Mount St. Mary's, Niagara Falls Memorial Agree to Collaborate on Certain Services
ALBANY, N.Y. (Nov. 2, 2007) – Mount St. Mary's Hospital and Health Center and Niagara Falls Memorial Medical Center have agreed to work together on some shared services, thereby complying with the mandates of the Commission on Health Care Facilities in the 21st Century, also known as the Berger Commission.
While maintaining their independent identities, the two hospitals have agreed to collaborate on some services, including joint recruitment of specialty physicians, infection control efforts, development of electronic medical records, and the creation of a jointly owned ambulatory care center.
"These two hospitals are to be commended for responding in a constructive manner to the Berger Commission mandates," said state Health Commissioner Richard F. Daines, M.D. "Duplication of medical services has wasted limited resources in Niagara County and created competition between the two hospitals. However, based on the charge they were given by the Commission, they are working collaboratively toward the Commission's goal to build a stronger, fairer, more affordable health care system that meets the need of the community."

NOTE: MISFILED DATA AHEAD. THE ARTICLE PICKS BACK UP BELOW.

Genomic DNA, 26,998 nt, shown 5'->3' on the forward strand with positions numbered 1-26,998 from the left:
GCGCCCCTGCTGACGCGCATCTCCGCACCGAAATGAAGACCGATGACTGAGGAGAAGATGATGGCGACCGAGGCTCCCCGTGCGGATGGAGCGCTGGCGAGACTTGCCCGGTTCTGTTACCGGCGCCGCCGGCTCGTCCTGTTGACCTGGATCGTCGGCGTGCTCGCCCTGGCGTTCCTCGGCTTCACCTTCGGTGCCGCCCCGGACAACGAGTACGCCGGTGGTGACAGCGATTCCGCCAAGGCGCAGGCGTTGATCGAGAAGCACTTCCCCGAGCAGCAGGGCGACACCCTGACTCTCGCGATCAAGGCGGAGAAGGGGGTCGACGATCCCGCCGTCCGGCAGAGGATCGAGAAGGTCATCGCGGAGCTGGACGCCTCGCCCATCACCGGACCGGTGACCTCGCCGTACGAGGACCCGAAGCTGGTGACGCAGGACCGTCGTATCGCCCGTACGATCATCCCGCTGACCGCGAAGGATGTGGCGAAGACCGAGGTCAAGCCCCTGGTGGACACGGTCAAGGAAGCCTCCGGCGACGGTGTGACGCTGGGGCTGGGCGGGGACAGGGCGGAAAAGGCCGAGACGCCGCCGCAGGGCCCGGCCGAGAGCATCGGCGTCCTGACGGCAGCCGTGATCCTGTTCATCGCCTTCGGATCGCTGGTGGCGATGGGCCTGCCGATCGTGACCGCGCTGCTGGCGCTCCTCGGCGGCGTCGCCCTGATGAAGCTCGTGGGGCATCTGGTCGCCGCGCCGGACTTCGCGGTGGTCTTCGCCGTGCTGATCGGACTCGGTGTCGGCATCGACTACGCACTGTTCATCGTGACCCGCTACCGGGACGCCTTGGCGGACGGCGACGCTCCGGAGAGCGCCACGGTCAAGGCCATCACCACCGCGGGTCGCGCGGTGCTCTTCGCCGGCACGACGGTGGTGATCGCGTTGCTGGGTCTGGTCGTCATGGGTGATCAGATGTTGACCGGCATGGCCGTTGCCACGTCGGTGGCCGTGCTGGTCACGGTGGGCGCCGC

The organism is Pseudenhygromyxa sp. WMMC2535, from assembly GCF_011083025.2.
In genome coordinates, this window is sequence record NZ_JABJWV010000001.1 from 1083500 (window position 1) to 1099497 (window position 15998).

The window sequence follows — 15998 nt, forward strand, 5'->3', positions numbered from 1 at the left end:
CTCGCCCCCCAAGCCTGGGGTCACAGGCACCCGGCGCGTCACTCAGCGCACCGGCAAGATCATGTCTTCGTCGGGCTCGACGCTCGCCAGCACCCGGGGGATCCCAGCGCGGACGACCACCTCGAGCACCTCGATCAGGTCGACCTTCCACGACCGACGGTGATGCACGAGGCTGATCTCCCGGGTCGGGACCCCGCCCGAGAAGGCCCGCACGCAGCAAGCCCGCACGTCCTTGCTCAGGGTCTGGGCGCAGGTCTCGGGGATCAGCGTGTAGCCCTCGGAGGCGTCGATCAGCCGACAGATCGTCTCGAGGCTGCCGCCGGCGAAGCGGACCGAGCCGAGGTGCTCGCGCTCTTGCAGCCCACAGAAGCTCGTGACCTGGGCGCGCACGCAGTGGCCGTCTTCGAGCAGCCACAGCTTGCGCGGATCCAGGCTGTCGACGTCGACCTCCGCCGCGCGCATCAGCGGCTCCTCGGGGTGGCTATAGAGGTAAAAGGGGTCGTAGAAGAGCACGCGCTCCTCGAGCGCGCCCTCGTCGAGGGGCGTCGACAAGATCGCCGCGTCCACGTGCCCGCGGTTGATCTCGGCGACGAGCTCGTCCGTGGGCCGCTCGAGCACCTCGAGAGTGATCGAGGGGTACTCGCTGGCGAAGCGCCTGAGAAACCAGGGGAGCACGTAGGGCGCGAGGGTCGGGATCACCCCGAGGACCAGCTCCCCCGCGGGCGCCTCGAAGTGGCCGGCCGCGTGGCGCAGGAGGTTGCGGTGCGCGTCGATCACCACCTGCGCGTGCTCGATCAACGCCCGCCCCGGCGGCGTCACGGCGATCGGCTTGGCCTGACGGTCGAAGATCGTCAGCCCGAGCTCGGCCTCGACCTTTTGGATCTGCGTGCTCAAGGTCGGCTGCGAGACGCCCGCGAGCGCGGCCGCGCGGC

The Commission recommendations, which became law in January, required that Mount St. Mary's and Niagara Falls Memorial participate in discussions supervised by the Commissioner of Health to explore the creation of a single unified governance structure to end the medical arms race in Niagara County that is expending resources on duplicative services.
State Health Department staff actively supervised the discussions during the past nine months. At the Department's suggestion, the hospitals also retained a mediator to help determine whether the barriers to single unified governance structure could be overcome. The talks concluded that irreconcilable differences in women's health services and corporate control made a unified governance structure impossible.
The Commissioner has determined that these discussions were made in good faith. If the Commissioner had determined that either facility had failed to participate in discussions in good faith, the Commission gave him the authority to close that facility and expand the other to accommodate the patient volume of the closed facility.